Until last year I lived in Istanbul with my husband. We're both from Australia and we taught English at local universities. We had a great life, with wonderful Turkish friends like Hasan and Nurhan (not their real names.) On Friday nights in the summer, we went out to dinner with them.
On one such outing, we shared an enormous meal of fresh calamari and sea bass on the terrace of a secluded restaurant in Fenerbahçe, a neighborhood on the Asian side of the city. We could hear the sound of water lapping against a stone wall. As was our tradition, Hasan and I shared dessert. We were arguing over the last spoonful of kazandibi when Nurhan received a text message on her phone. It contained a single word. Darbe. Coup. It was 10pm.
Within minutes we were caught up in a throng of people trying to get home. Stuck in slow moving traffic, we listened to the car radio in fear and confusion as we heard that the coup was the work of a faction within the security forces. Outside the local military base I've passed by numerous times before, where I've seen soldiers get married and families picnic, heavily-armed soldiers with tanks stood guard. Our phones vibrated with hundreds of anxious messages, posts and tweets.
The coup was quickly crushed. But the transformation of my life in Turkey had just begun.
In the week after the attempted coup, I stayed close to home. I darted in and out of local shops only when necessary. Long conversations comparing the merits of different olives and cheese at the grocery store were replaced by quick exchanges of money and minimal eye contact. When I ventured out on one of the few buses that were still running, passengers were unusually polite. City residents, who typically had little regard for personal space, held themselves at a distance from each other. The relaxed banter of strangers was replaced by a watchful silence.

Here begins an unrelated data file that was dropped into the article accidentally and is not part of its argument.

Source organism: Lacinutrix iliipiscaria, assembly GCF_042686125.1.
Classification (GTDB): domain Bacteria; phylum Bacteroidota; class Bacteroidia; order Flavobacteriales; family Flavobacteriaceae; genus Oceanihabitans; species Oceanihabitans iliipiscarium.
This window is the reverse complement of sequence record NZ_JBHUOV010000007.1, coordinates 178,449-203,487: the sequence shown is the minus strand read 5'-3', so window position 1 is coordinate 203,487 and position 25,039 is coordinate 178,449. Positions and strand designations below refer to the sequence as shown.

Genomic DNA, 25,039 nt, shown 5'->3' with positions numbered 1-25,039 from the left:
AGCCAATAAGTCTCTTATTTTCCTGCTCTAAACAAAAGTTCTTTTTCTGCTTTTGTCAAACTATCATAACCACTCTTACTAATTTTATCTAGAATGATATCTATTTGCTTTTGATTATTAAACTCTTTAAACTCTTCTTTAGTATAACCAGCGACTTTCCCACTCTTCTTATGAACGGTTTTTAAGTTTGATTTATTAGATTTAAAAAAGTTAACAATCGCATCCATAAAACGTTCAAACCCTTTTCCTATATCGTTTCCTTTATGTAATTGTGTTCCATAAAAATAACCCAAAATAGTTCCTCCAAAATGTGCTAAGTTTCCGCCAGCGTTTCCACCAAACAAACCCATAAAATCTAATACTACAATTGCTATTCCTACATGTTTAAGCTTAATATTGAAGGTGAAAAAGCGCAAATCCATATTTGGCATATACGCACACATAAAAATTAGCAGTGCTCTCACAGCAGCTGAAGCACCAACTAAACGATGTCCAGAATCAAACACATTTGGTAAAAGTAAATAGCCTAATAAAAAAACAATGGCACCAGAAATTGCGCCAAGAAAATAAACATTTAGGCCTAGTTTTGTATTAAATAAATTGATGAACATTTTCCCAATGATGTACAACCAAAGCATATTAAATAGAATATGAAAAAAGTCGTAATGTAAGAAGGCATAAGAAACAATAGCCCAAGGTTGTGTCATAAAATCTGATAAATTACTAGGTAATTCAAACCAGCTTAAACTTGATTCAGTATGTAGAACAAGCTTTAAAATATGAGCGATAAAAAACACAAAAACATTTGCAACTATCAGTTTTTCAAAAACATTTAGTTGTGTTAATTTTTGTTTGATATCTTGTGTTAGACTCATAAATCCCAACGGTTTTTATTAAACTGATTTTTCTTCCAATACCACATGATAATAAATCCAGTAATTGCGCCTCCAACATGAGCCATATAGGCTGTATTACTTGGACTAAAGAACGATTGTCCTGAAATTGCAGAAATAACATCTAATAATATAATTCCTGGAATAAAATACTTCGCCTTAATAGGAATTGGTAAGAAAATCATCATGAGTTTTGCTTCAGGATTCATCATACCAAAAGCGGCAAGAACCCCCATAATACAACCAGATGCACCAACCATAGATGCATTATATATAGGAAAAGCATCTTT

In the cosmopolitan neighborhood of Kadıköy, where I usually meet friends, grab dinner, and buy books, the streets were empty. Most stores were open but no one lingered in doorways, smoking cigarettes or laughing with friends and customers as was usually the case. My reserved and courteous butcher sported a mysterious black eye and refused to say how he'd acquired it. My spice merchant only shook his head in despair when I asked him how he was.
A state of emergency was declared. The government announced that Fethullah Gülen, a former imam from Turkey who lives in the U.S., was the mastermind behind the coup. Thousands suspected of plotting it were arrested in Turkey. Anyone who had worked at Gülen's schools or universities were either detained or placed on a blacklist, limiting their employment prospects elsewhere. Suspects were held without charge, newspapers were shut down and journalists were arrested. Despite the purge, people came out in droves to support the reinstatement of democracy. Every night, enormous rallies across the country celebrated the suppression of the attempted coup.
Our Friday night dinners with friends were abandoned. Communication was limited to cryptic messages on social media out of fear that an innocent remark might be taken out of context, leading to an unwelcome knock on the door. My husband and I were supposed to apply for jobs in the new academic year but dismissals in the education department meant all applications by foreigners were put on hold.